RV PRO

September '20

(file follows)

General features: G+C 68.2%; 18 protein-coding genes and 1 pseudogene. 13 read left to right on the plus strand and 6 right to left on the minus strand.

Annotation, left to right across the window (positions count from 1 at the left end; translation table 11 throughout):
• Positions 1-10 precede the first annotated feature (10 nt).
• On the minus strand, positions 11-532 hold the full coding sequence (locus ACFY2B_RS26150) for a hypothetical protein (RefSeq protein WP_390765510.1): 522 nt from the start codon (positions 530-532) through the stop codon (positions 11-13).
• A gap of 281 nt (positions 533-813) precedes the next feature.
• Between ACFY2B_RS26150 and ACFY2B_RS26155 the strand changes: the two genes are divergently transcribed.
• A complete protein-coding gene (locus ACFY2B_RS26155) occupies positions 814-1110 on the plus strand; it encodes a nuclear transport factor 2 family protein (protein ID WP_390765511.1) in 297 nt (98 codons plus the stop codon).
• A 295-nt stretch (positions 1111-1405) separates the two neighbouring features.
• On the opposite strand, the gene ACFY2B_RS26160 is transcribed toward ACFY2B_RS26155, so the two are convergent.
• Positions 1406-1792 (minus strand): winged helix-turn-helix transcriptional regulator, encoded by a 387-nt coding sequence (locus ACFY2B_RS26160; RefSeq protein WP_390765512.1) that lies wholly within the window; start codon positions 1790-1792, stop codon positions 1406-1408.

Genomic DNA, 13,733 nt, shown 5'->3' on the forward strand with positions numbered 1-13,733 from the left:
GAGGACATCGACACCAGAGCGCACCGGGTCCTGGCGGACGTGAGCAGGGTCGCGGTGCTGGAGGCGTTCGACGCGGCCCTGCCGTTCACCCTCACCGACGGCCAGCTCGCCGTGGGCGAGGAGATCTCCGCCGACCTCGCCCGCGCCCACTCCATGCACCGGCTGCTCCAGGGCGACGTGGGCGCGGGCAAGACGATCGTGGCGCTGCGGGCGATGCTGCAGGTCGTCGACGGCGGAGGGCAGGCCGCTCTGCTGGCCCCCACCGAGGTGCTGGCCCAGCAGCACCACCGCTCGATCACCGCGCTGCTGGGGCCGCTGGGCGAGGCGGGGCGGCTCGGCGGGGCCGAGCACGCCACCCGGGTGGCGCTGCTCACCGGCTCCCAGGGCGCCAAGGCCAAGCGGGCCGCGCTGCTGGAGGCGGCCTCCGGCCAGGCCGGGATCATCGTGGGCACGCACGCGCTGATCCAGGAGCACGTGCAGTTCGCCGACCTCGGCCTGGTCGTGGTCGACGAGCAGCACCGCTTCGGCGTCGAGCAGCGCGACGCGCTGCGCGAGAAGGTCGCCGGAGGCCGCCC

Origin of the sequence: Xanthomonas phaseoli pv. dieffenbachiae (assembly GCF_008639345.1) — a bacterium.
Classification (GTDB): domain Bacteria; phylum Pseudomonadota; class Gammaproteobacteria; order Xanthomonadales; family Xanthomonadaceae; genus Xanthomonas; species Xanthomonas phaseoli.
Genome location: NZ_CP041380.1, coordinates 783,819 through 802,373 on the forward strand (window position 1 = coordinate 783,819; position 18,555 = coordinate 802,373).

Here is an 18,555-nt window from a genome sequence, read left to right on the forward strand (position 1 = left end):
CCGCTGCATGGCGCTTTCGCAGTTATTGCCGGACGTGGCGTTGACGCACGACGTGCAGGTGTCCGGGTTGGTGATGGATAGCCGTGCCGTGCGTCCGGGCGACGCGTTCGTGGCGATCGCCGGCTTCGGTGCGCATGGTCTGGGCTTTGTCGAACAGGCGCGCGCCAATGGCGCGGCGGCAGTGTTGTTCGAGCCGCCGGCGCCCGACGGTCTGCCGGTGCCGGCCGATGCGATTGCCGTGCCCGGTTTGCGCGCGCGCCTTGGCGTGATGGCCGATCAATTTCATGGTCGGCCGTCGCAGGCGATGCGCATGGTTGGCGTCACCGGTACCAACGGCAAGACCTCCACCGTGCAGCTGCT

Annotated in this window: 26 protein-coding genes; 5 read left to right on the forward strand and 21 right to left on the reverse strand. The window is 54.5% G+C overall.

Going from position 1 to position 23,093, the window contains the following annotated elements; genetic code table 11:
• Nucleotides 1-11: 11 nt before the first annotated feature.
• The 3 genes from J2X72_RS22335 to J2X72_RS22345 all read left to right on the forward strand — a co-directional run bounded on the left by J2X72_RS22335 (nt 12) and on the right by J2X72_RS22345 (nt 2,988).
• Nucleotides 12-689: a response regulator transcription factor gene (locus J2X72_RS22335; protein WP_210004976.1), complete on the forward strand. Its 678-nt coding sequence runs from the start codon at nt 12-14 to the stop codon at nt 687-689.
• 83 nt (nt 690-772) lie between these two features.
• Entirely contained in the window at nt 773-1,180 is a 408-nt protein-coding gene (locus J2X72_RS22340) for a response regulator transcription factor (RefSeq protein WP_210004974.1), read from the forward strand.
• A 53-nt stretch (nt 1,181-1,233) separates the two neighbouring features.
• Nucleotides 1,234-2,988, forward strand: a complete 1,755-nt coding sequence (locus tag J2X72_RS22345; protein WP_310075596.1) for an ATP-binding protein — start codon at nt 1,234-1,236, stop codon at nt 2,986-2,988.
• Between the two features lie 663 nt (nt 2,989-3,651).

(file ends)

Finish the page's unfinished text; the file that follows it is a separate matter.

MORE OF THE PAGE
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138 • RV PRO • September 2020 rv-pro.com 100 percent of our time on operating and growing the business," he says. RV Retailer currently has stores in Ari- zona, Colorado, Iowa, Florida, New York, North and South Carolina and Texas. The company has focused much of its attention on the Sun Belt – and for good reason. "The Sun Belt has great overall demo- graphics in terms of population growth and RV industry growth prospects. The top two states that we have targeted from the begin- ning are Texas and Florida," Ferrando says. "We have 15 stores in those states already and expect more. (Texas and Florida together account for over 16 percent of U.S. industry RV sales, according to Statistical Surveys). We have also made excellent acquisitions in Arizona and the Carolinas, which are very strong RV markets. We have expansion plans into other (geographic areas) as we execute on our long-term strategy to build a sales and service network for our customers from coast to coast." While Ferrando says RV Retailer is open to the prospect of launching its own retail outlets, thus far it has only done so with one store, in Tyler, Texas. "'Greenfields' (startups) are an important part of our growth strategy, but it takes time to develop them," he says. "We have several more that we are working on." Ferrando did not elaborate on their locations. Not the Only One While RV Retailer is the largest and perhaps most prominent of the privately funded RV dealer networks, it is far from the only one growing through acquisitions in recent years. Campers Inn RV, based in Jacksonville, Fla., describes itself as the largest fami- ly-owned dealership in the country, with 30 locations in 12 states, primarily along the East Coast. Founded by family patriarch Arthur Hirsch in 1966, the business has added four dealerships in each of the last two years. Its most recent acquisitions were Boat-N-RV dealerships in Albany, N.Y., and Hamburg, Pa., and Campers Inn RV of Conway, S.C., all announced in March. Further expansion opportunities are in place, according to CEO Jeff Hirsch, who told RV PRO earlier this year that Campers Inn plans to grow without the need to go public. "I think there's something to say about a family business. And not to say that cor- porate business is bad … but I think that being a family business creates a certain amount of latitude for us. Our money is very patient. And I think patient money lends itself to making the decisions that are going to impact the company favorably." A second regional chain is Family RV Group, which has 12 locations in five Mid- west and mid-South states. Founded in 1968 as Colerain Family RV, a family-owned RV dealership in a northwest suburb of Cin- cinnati, the network rebranded as Family RV Group after being acquired in 2016 by private equity firm Kidd & Co. The private equity firm's investment has helped Family RV grow its geographic foot- print to 12 locations through acquisitions, with the latest being Candys Campers in October 2019. Today, those locations loosely follow the I-75 corridor: three in Ohio, two in Indiana, three in Kentucky, three in Ten- nessee and one in northern Georgia. Meanwhile, on the West Coast, Blue Dog RV has grown to 17 stores since the dealership's founding in 2008 in Post Falls, Idaho, by John and Rebecca Asplund. In July, the dealership acquired Larry's RV in Redmond, Ore., which will be rebranded as a Blue Dog RV store. Also in July, Blue Dog announced it was breaking ground on a new dealership on 5.5 acres in Anderson, Calif., with plans to open that facility in the fall. Blue Dog's stores are located in the Pacific Northwest states of California, Oregon, Washington, Montana and Idaho, plus Nevada, and one location on the East Coast, in Fleetwood, Pa. The group is fairly evenly split between established dealerships and startup operations. "We are in acquisition mode and will have at least one more (deal) finalized by end-of-year," predicts Marc Hauser, chief financial officer. Despite a softening market for RV sales during late 2019 and early 2020, as well as a national economy that has been battered by the COVID-19 pandemic, Hauser says Blue Dog RV remains optimistic regarding the RV market's long-term outlook. "Our industry is very resilient and seems to bounce back stronger and more disci- plined after major catastrophic events (such as the Gulf War, 9/11, 2008 financial melt- down, etc.)," he says. "Our focus has always been not just in the short-term viability of the industry but also the five- to 10-year landscape – and we are very bullish on the strength of our industry." Publicly Held Dealerships Also Big Consolidators As privately held dealership groups con- tinue to eye acquisitions moving forward, they are likely to find themselves in compe- tition with the two publicly held dealership groups: Camping World and Lazydays RV. Founded in 1976, Lazydays consisted Blue Dog RV was founded in 2008 in Post Falls, Idaho, by John and Rebecca Asplund. The dealership has since grown to 17 stores, primarily located in the Pacific Northwest.

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